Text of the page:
Jump to content

Rate this topic

Guest Blueboy

Recommended Posts

Guest Blueboy

Published on Friday, July 27, 2012 by Common Dreams

US Massive Bunker Buster Bomb 'Ready to Go'

- Common Dreams staff

The U.S. mammoth bunker-buster bomb known as the Massive Ordnance Penetrator (MOP) is ready to go today, the Air Force says.

“If it needed to go today, we would be ready to do that,” Air Force Secretary Michael Donley said Wednesday, according to the Air Force Times. “We continue to do testing on the bomb to refine its capabilities, and that is ongoing. We also have the capability to go with existing configuration today.”

bunkerbuster-b.jpg A B-52 releases a test version of the Massive Ordnance Penetrator (MOP) during a test of the weapon over White Sands Missile Range, N.M. in 2009. (DoD photo) The Pentagon has spent over $300 million on the 30,000-pound "bunker-buster" that can hold 5000 pounds of explosives.

The Boeing-made bomb, described by the Telegraph as "the world's largest conventional bomb" and Spencer Ackerman as a "mega-weapon for blowing up hidden factories of death," is "a weapon system designed to accomplish a difficult, complicated mission of reaching and destroying our adversaries’ weapons of mass destruction located in well protected facilities," according to the government's Defense Threat Reduction Agency.

Link to comment
Share on other sites

Guest Blueboy

Seal Flu: Next Pandemic Threat?

Virulent New Flu Subtype Killed New England Seals

By Daniel J. DeNoon

WebMD Health News

Reviewed by Louise Chang, MD


July 31, 2012 -- A new and virulent subtype of flu bug has emerged among harbor seals in New England, researchers report.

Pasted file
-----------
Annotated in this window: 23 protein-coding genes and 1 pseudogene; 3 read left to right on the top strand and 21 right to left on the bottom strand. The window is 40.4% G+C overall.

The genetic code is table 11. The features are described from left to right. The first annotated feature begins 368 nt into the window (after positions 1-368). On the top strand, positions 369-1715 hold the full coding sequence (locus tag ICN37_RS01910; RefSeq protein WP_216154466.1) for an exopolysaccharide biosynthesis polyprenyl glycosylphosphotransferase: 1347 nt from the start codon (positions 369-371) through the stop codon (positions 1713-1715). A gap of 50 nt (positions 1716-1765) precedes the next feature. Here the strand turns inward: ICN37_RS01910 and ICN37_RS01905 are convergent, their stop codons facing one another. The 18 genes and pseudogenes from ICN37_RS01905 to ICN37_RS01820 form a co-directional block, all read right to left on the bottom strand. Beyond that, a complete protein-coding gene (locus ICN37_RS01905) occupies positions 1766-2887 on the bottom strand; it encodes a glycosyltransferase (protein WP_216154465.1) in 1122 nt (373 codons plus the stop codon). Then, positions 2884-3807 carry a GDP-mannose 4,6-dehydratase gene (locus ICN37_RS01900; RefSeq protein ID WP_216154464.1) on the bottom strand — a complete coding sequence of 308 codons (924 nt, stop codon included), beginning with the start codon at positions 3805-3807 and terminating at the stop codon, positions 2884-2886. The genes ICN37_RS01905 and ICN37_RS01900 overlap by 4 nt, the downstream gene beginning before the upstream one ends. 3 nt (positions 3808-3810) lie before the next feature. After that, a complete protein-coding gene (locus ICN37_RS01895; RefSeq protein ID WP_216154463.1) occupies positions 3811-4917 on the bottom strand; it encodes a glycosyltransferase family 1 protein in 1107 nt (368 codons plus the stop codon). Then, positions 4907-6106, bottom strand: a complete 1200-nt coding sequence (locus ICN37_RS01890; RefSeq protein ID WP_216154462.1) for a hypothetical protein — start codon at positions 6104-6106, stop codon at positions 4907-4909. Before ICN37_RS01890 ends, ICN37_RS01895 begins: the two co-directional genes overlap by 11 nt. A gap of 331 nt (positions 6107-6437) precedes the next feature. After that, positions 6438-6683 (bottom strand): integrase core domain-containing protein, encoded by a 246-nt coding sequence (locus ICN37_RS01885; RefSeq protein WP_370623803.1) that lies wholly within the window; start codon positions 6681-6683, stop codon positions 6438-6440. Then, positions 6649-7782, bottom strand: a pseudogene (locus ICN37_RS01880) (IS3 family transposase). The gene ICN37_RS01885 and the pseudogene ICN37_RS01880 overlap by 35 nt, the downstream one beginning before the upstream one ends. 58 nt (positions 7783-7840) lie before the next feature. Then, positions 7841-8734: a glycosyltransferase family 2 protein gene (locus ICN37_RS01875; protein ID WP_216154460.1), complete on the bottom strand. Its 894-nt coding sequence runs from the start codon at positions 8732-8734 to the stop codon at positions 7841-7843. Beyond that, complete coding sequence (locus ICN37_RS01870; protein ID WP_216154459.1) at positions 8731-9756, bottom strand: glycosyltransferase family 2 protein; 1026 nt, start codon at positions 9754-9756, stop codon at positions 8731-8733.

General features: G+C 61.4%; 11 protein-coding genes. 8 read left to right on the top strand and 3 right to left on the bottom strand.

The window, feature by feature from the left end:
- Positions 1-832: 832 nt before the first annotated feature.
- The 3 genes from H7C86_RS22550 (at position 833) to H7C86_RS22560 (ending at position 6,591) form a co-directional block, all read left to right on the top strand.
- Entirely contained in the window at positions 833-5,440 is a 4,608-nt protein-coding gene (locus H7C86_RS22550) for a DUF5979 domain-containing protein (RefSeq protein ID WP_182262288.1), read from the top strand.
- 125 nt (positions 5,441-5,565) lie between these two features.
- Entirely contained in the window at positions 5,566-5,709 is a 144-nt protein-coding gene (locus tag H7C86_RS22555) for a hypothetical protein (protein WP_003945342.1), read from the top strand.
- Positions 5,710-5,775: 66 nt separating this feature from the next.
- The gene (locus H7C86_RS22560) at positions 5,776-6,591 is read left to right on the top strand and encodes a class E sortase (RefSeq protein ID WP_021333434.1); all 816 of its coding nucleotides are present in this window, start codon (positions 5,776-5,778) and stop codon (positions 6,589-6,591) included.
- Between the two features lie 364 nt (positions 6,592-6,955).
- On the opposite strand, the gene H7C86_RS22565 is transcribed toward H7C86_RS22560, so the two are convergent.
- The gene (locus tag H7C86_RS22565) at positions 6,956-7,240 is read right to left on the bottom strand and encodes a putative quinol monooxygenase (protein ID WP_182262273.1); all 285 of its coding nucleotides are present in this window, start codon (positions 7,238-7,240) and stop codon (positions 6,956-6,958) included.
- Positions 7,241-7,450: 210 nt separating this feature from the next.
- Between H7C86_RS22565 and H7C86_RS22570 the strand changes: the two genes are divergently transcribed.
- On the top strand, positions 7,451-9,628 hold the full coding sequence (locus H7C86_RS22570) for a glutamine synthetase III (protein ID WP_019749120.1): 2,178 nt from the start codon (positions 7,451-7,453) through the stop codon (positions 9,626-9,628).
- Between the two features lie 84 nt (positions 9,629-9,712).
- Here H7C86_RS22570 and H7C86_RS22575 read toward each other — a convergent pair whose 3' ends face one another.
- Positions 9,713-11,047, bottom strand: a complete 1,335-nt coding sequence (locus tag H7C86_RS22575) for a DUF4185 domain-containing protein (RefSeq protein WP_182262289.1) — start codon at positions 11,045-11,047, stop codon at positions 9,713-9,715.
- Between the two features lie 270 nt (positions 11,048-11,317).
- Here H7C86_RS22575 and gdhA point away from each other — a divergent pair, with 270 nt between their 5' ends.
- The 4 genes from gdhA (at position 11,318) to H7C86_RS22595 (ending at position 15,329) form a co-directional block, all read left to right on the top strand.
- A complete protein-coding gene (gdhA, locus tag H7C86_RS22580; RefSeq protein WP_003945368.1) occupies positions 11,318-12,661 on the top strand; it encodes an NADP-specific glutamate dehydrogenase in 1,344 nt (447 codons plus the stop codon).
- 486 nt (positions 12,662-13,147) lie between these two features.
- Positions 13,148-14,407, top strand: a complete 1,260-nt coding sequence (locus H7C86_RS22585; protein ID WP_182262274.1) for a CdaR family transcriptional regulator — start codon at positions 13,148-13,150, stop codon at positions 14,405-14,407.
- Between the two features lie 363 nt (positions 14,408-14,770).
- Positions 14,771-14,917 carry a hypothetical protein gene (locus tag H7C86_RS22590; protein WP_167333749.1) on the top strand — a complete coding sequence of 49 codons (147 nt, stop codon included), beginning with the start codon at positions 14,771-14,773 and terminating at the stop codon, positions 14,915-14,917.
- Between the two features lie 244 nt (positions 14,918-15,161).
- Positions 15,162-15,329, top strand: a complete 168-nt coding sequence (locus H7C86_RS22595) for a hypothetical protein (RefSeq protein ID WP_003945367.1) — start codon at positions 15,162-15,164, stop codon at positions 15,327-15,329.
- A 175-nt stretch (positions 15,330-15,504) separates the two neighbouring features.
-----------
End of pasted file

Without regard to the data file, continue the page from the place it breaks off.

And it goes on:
Over a four-month period beginning last September, 162 harbor seals were found dead or dying along the coast of New England. An investigation by renowned virus hunter W. Ian Lipkin, MD, of Columbia University, identified the killer: a mutant flu bug transmitted to the seals by sea birds.

Virus isolated from the seals had undergone a series of important mutations:

  • It became able to spread among mammals, or at least from seal to seal.
  • It became able to infect the seals' airways, destroying lung tissue or opening the door to fatal secondary infections.
  • It became more virulent.

"An additional concern is the potential [animal-to-human] threat that this virus poses, as it has already acquired mutations ... that are often, though not exclusively, regarded as prerequisites for pandemic spread," Lipkin and colleagues note in an article published in mBio, a journal of the American Society for Microbiology.

The basic type of flu virus isolated from the seals has long been known to science. It's called H3N8. An H3N8 virus that caused flu in horses entered the U.S. in the early 1960s. The canine H3N8 that in 2004 caused a flu outbreak among racing greyhounds apparently came from the horse H3N8. It now spreads easily among dogs.

The good news is that neither the equine H3N8 nor the canine H3N8 flu bugs infect humans. It's unlikely the seal H3N8 virus will spread directly to humans, either.

But Lipkin and colleagues suggest that seals, like pigs, may be able to harbor bird and mammal flu viruses at the same time. The deadly H5N1 bird flu is carried by sea birds. The worry is that mammal-adapted H3N8 will combine with H5N1, and a deadly virus will emerge.